Alan Joyce supports quicker relaxation of isolation rules

Qantas CEO Alan Joyce AC says Australia can “move a bit faster” on relaxing rules around isolation for close contacts as the nation embarks on its economic recovery.

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Mr Joyce was speaking to more than 400 guests at a lunch hosted by the Victorian Chamber at the Melbourne Convention and Exhibition Centre.

Asked about the current rules on isolation and masks, he said: “We’ve always said with restrictions that when they go on they go up in the lift and they come down on the escalator. We need to speed up that escalator in my belief.”

While other places, such as the United Kingdom, are easing rules, Victoria remains in lockstep with other states on isolation. At the peak of the Omicron wave Jetstar had 45 per cent of its workforce contract COVID-19 or be sidelined as a close contact, creating a huge impact on services.

Mr Joyce spoke positively about how Qantas is rebounding from the pandemic which all but shut down international travel and severely restricted domestic travel.

“Domestic is booming”, Mr Joyce noted, with the sector expected to reach 110 per cent pre-COVID levels for easter and 120 per cent by the end of the year.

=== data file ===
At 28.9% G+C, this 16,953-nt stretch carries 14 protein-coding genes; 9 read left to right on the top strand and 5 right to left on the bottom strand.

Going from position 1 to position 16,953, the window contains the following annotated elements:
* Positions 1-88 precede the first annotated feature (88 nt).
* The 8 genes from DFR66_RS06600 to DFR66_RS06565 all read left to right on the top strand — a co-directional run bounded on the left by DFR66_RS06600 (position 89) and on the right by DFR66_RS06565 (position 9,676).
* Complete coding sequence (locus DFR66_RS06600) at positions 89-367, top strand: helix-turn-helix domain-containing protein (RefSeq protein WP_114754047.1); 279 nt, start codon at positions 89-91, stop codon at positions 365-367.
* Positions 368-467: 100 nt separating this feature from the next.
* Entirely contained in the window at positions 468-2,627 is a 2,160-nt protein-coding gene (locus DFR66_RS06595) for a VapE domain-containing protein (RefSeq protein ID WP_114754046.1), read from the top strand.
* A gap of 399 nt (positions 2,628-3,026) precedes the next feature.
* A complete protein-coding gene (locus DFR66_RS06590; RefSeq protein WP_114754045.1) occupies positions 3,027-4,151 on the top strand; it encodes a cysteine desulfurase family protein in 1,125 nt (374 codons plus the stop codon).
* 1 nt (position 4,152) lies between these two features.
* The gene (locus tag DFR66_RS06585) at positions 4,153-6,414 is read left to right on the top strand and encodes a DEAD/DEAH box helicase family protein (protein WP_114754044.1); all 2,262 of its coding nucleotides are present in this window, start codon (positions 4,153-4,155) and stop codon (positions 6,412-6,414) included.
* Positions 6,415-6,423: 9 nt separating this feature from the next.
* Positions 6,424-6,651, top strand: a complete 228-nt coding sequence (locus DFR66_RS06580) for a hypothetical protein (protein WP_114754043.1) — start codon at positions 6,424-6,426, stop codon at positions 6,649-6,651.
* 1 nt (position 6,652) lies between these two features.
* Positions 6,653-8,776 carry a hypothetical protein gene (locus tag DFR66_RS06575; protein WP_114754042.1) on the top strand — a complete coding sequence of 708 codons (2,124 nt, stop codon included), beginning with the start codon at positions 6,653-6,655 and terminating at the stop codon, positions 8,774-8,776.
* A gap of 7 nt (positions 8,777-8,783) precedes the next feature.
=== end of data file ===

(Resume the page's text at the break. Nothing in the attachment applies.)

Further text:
Leisure has also been over 100 per cent pre-COVID, while the corporate and SME market is also tracking back towards 100 per cent, in positive news for inner city hospitality, services and hotels.

Qantas has started 52 new routes, including 11 new routes from Melbourne. One of those is Melbourne to Busselton, which is sold out for next three months.

Meanwhile, the international market is still 44 per cent of pre-COVID capacity, with Mr Joyce expecting 85 per cent by the end of the year. Getting resources to be able to able to facilitate that return is difficult, however.

Mr Joyce offered a staggering insight into the resources needed to reactivate an A380 airplane, which involves 4,000 hours of manpower, including a pilot in the simulator before being able to fly one again.

Customer service is also under strain amid constant rule changes, with Qantas’ call centre going from 5,000 calls a day to 15,000.

Positively, Mr Joyce believes Australia will become a destination market again. He speaks of “brand recovery”, promoting regional tourism again and shaking off an impression that Australia is in continuous lockdowns.

Victorian Chamber Deputy President Adrian Kloeden, Network Ten News Presenter Candice Wyatt, Qantas CEO Alan Joyce, Victorian Chamber President Karyn Sobels and Victorian Chamber Chief Executive Paul Guerra

The company is doing its part, recently releasing a new advertising campaign with the likes of Kylie Minogue and Hugh Jackman as “Australia has a good story to sell”.

“The way we’re positioned we could do very well,” Mr Joyce adds.

It marks a welcome return for the national carrier which, Mr Joyce notes, was making record profits until COVID-19 hit the airline worse than September 11, Global Financial Crisis and other epidemics.

The “pandemic knocked Qantas for six”, leaving it with 11 weeks of cash reserves left before going bankrupt. Some 11,000 people had to be made redundant and another 22,000 stood down.